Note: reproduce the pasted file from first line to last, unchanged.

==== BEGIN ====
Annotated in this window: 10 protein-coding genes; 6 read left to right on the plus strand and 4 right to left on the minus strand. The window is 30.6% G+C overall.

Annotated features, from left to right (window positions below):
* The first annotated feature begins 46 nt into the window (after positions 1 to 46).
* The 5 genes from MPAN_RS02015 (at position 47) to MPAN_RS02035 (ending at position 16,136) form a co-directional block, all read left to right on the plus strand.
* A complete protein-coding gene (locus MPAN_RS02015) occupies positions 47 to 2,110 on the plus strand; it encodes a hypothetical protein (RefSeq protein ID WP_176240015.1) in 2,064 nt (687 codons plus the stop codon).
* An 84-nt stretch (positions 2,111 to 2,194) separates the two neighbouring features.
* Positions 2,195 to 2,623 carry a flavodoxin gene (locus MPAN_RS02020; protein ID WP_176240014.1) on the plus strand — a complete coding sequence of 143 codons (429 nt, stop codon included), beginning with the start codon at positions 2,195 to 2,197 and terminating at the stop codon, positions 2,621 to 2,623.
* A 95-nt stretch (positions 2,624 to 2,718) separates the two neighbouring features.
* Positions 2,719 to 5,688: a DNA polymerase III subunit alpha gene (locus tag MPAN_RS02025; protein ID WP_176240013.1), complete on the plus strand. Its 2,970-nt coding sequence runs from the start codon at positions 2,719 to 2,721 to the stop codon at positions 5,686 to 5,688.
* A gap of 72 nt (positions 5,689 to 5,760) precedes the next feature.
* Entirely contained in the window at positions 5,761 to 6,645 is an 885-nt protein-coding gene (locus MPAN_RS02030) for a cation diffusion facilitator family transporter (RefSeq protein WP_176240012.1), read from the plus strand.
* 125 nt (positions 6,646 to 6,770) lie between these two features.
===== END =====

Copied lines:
Annotated in this window: 10 protein-coding genes; 6 read left to right on the plus strand and 4 right to left on the minus strand. The window is 30.6% G+C overall.

Annotated features, from left to right (window positions below):
* The first annotated feature begins 46 nt into the window (after positions 1 to 46).
* The 5 genes from MPAN_RS02015 (at position 47) to MPAN_RS02035 (ending at position 16,136) form a co-directional block, all read left to right on the plus strand.
* A complete protein-coding gene (locus MPAN_RS02015) occupies positions 47 to 2,110 on the plus strand; it encodes a hypothetical protein (RefSeq protein ID WP_176240015.1) in 2,064 nt (687 codons plus the stop codon).
* An 84-nt stretch (positions 2,111 to 2,194) separates the two neighbouring features.
* Positions 2,195 to 2,623 carry a flavodoxin gene (locus MPAN_RS02020; protein ID WP_176240014.1) on the plus strand — a complete coding sequence of 143 codons (429 nt, stop codon included), beginning with the start codon at positions 2,195 to 2,197 and terminating at the stop codon, positions 2,621 to 2,623.
* A 95-nt stretch (positions 2,624 to 2,718) separates the two neighbouring features.
* Positions 2,719 to 5,688: a DNA polymerase III subunit alpha gene (locus tag MPAN_RS02025; protein ID WP_176240013.1), complete on the plus strand. Its 2,970-nt coding sequence runs from the start codon at positions 2,719 to 2,721 to the stop codon at positions 5,686 to 5,688.
* A gap of 72 nt (positions 5,689 to 5,760) precedes the next feature.
* Entirely contained in the window at positions 5,761 to 6,645 is an 885-nt protein-coding gene (locus MPAN_RS02030) for a cation diffusion facilitator family transporter (RefSeq protein WP_176240012.1), read from the plus strand.
* 125 nt (positions 6,646 to 6,770) lie between these two features.